As Figs. 1 to 3 show, the ice particles 10 are coated by an adsorbing agent 11 to form the refrigerant 12. The adsorbent agent 11 should be in powdered form and should be of the type which forms a water-insoluble coating 13 around the ice. Moreover, the coating must hang together so that it is impermeable and will not leak out water. For this purpose, agents which form gels with cold water are the preferred materials. For example, powdered pregelatinized starch (including pregelatinized corn starch, wheat starch and potato starch) gives satisfactory results. For some uses satisfaction can be obtained from bentonite clays in powdered form or cellulose gum (a sodium salt of carboxymethylcellulose having a closely controlled number of sodium carboxymethyl group introduced into the cellulose molecules. This is sold under the trade name CMC by Hercules Powder Co.).
Ungelatinized starches, gelatine, agar-agar and other similar gel-forming agents cannot be used, because they form gels only with hot water and will not react properly with cold water or with melting ice. On the other hand, bentonite and cellulose gum form gels better when applied to the ice, as herein, than with water, because the ice (for' some methods are less *effieient than-'oth'ers') and upon the use -to which-the productis to be put. ''-In' general, the larger sizes of ice particles -require more powder thanthe smaller s'izes. For example, extremely large sizes, such as two inch icecubes, are used, and must be heavily coated, becausethe 'likelihoodof the melting water getting to each particle of powder "is reduced.
Some examples 'of proportions that may beused are given below after the following description of the processes of making the coated refrigerant, but it will be understood that theseare examples and'are'not intended toexpress all the possible mixes which may be useful.
A preferred method of mixing the'ice and the powder, is to place the desiredquantityof powder in a bag of waterproof paper or waterproof plastic,- add the-desired quantity of ice, and roll-the mixture around and back and forth to achieve a thorough mixture, the bag being oversize to give'excess room for mixing. The mixed -refrigerant may be left in the bag for use therein or maybe removed from it.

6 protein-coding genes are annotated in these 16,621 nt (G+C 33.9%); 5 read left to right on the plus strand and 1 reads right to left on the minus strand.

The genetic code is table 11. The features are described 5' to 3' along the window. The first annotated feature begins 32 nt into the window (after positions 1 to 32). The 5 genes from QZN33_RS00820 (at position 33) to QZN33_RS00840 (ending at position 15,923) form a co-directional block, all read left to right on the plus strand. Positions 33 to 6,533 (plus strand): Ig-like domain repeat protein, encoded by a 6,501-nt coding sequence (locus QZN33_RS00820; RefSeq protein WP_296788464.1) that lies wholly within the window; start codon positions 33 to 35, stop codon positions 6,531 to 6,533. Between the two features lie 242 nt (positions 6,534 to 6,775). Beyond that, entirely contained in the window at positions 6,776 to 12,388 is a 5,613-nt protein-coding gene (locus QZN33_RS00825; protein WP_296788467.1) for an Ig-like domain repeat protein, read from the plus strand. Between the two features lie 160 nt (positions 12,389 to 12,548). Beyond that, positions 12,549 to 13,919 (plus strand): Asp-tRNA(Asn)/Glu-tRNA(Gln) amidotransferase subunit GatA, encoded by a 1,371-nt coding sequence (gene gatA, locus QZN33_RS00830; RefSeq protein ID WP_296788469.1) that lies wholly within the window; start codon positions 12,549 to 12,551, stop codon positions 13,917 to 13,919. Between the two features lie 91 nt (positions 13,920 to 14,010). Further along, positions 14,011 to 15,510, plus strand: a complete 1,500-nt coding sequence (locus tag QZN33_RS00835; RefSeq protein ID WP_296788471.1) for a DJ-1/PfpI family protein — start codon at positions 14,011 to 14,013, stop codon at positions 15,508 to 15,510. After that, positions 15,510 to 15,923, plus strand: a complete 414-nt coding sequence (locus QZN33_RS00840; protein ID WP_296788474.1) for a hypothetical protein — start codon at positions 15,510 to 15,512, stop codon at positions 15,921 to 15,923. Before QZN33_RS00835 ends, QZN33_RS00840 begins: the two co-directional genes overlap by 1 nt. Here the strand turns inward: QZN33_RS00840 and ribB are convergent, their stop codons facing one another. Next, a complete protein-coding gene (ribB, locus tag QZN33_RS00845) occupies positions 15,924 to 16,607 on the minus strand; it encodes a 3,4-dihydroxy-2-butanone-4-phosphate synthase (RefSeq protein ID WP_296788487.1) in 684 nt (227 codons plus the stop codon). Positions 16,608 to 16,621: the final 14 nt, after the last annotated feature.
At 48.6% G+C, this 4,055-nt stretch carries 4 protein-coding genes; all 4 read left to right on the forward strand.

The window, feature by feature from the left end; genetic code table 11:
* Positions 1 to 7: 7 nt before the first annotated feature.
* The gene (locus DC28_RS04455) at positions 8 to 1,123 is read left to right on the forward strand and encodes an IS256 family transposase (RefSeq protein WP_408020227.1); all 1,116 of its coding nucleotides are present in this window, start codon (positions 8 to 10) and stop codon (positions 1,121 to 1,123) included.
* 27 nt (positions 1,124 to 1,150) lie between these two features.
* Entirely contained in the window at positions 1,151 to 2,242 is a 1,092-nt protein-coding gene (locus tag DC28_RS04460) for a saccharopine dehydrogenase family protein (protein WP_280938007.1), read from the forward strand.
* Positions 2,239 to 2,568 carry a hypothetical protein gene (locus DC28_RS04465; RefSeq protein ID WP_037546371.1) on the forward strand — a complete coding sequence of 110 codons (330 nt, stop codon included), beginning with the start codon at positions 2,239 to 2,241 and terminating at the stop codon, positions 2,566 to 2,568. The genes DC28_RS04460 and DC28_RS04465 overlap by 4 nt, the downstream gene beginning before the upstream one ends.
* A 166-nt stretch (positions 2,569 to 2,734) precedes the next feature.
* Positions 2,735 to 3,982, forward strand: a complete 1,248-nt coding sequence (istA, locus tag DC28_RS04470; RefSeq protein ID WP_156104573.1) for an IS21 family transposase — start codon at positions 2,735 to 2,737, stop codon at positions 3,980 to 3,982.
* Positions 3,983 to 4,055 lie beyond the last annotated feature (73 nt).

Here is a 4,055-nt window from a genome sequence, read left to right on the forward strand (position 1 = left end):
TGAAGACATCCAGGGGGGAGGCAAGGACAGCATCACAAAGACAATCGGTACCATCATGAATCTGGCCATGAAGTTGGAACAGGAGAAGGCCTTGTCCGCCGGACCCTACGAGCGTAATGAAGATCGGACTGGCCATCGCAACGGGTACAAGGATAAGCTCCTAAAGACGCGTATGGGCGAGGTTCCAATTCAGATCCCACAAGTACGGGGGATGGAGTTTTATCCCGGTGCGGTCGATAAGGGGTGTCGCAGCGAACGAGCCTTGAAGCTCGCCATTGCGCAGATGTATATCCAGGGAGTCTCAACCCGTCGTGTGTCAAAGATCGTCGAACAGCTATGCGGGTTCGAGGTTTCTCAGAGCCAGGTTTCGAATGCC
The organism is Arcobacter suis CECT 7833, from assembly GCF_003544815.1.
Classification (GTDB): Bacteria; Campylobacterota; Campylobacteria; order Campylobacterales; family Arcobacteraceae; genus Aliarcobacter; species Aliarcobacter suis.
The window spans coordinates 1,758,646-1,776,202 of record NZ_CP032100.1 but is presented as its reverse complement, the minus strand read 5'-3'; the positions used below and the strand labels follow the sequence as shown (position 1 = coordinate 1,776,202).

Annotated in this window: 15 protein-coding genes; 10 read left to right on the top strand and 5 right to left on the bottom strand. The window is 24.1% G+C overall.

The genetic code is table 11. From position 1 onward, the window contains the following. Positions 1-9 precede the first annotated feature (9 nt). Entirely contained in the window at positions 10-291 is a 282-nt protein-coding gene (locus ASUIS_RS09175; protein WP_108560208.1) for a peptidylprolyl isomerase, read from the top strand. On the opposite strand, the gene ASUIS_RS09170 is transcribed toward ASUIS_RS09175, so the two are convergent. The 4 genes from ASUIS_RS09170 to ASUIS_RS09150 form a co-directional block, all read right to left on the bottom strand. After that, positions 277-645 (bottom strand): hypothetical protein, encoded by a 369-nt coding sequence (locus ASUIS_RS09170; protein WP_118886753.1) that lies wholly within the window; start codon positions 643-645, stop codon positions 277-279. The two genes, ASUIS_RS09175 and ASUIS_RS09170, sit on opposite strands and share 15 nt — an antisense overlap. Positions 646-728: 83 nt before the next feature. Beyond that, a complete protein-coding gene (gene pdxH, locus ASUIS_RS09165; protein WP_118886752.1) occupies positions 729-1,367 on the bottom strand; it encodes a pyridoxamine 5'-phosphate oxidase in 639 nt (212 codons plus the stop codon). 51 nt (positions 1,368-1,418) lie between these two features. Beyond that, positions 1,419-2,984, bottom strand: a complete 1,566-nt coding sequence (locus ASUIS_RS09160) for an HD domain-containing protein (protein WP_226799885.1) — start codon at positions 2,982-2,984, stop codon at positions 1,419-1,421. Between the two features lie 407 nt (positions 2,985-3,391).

Another preferred method of'practicing the process is shown in Fig. 4, where the coating is done on a level surface, such as a floor 14. Preferably, a layer 11a of the adsorbent powder is first spread even over the floor -14, although this step may be omitted if-desired. Then suitable chunks of ice are spread out over the adsorbent powder lla (or over the floor 14 in case the first step is omitted). The ice 10 ispreferably spread in a relatively thin layer about one-half inch to an inchthick. A second layer 11b of adsorbent may then be sprinkled evenly over the top of theice particles 10. Thenthe ice 10 and powder layers 11a and 11b may be mixed with a shovel in a manner somewhat like the way cement is mixed with a shovel. The material may be shoveled up into a pile 15 and then reshoveled back into another pile so as to thoroughly mix the materials together. The result will be that all the particles 10 of ice'willbe coated with the'powder '11, and when the ice begins 'tomelt, the water will combine with the coating'of adsorbent powder 11 to form a gel or similar coating 13 that will fully enclose the remainderof the ice and will not leak water. The method just described may be used either with the ice Wet'and in a room where the temperature .is above the melting temperature of the ice or while .the ice is held cold in a room considerablf below its melting point.
Another method of manufacturing the coatedrefrigerant is to use amechanical mixer, in themanner shown in the flow sheet of Fig. 5. In such cases the mixer should be kept at a'temperature below "the freezing temperature of ice, because otherwise the wallsof the mixer will become coated with gel formed by water running from the ice and reacting with the powder, and this coating interferes with the efiiciency of the mixer and wastes a large .amount of the coating powder. Preferably, the powder and ice'are added into the mixture simultaneously in a steady-stream, in the proper proportions.
The state of the ice particles 10 is important,-and may affect the amount of powder 11 needed. When large particles, like two-inch ice cubes, are used, then thereis an advantage in having the ice somewhat wet, as it will be if it is just starting tomelt, because the wet surface will hold more powder than a dry surface will. Onthe other-hand, when fine snow ice is used, then a dry surface is preferred, because it is ditficultto mix small wet .ice particles with a dry adsorbing powder; since :a homopowder when wet than when dry.
The bag method described above appears to be one of the most efficient methods, and so somewhat less powder can be used for the same amount of ice than where other methods are used.
Regardless of the process used, each particle of ice 10 will have a coating 11 of theadsorbing agent on its surface to form the refrigerant 12. Even if there is a small amount of loose powder 11 in between the particles of ice, this is not necessarily undesirable, although the more evenly coated the ice particles 10 are, the more efliciently the refrigerant 12 will operate to effectively prevent ice from leaking water.
Fig. 3 shows what happens asthe ice 10 melts. The first water that melts around the outside reacts with the powder 11 to form a gel 13 that surrounds the ice. Subsequent melting and the water passes into the powder or gel structure. Eventually, the particle is all gel, though .itmay be more-dilute inside than outside.